In every morning’s “unwind,” without any cash coming from the borrowers, the clearing banks make cash available to the lenders and return securities to the borrowers’ clearing bank accounts…this process implies that during the day the clearing banks are effectively the secured lenders of the repo transactions. Hence, a very significant, unintended consequence of an operational solution to settlement problems is that an enormous amount of intra-day risk is shifted from secured lenders to the clearing banks.
The clearing banks are at great risk. The daily unwind leaves the clearing banks holding all the intra-day risk arising from the secured financing of broker-dealers. This seems reckless given that these two banks are themselves large and systemically important financial institutions. Furthermore, these substantial intra-day risks are not included in the calculation of risk- adjusted assets and, therefore, are not even on the radar of the regulatory structure governing bank capital requirements or risk charges.
Now let’s understand what that means. The emergency facilities that the Fed put in place during the Bear Stearns rescue, as well as the heavily subsidized purchase of JP Morgan of Bear, was actually a bailout of the two major clearing banks, and thus JP Morgan itself:
While most commentary throughout 2008 focused on the “run” of secured funders and prime brokerage balances away from Bear Stearns and on the extensive and leveraged holdings of impaired assets at Lehman Brothers, there are indications that actual or potential exposures faced by the clearing banks were relevant to the course of events. Chairman Bernanke explained the initiation of the Term Securities Lending Facility (TSLF)6 and the Primary Dealer Credit Facility (PDCF)7 during the week Bear Stearns collapsed by stressing the systemic danger of secured lenders abandoning the repo markets. But, amidst those remarks, he added the following:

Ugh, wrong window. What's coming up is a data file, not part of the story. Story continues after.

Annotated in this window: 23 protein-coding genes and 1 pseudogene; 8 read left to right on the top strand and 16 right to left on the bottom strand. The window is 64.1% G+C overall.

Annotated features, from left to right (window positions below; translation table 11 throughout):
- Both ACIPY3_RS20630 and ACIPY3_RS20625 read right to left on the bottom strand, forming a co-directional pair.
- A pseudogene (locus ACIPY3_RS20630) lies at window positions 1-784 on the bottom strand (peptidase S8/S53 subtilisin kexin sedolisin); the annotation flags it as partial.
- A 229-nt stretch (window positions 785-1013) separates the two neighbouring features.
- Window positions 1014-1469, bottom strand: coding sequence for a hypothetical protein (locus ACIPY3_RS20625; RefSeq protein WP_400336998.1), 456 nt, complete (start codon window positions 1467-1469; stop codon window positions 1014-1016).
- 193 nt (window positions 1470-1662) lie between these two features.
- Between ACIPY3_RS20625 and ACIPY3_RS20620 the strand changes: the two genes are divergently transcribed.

For some time we have been working with market participants to develop a contingency plan should there ever occur a loss of confidence in either of the two clearing banks that facilitate the settlement of tri-party repos… [A] stronger financial system may require changes … in the settlement infrastructure operated by the clearing banks./blockquote>
And, in describing the Fed’s decision the day before the Lehman bankruptcy to expand the collateral accepted against PDCF loans, a Federal Reserve Bank of New York paper reported that
Although the potential failure of a major repo market participant was the immediate impetus for the Fed’s decision to expand the collateral eligible for pledge in the PDCF, the Fed was also responding to more general concerns about the structure of the triparty repo system—specifically, the exposure incurred by the clearing banks to a possible default by borrowers in the market.
Remember, the Primary Dealer Credit Facility was established in March 2008 and expanded in September 2008 to help stabilize the two major clearing banks, JP Morgan and Bank of New York. So one of the very earliest bailouts was for JP Morgan’s benefit.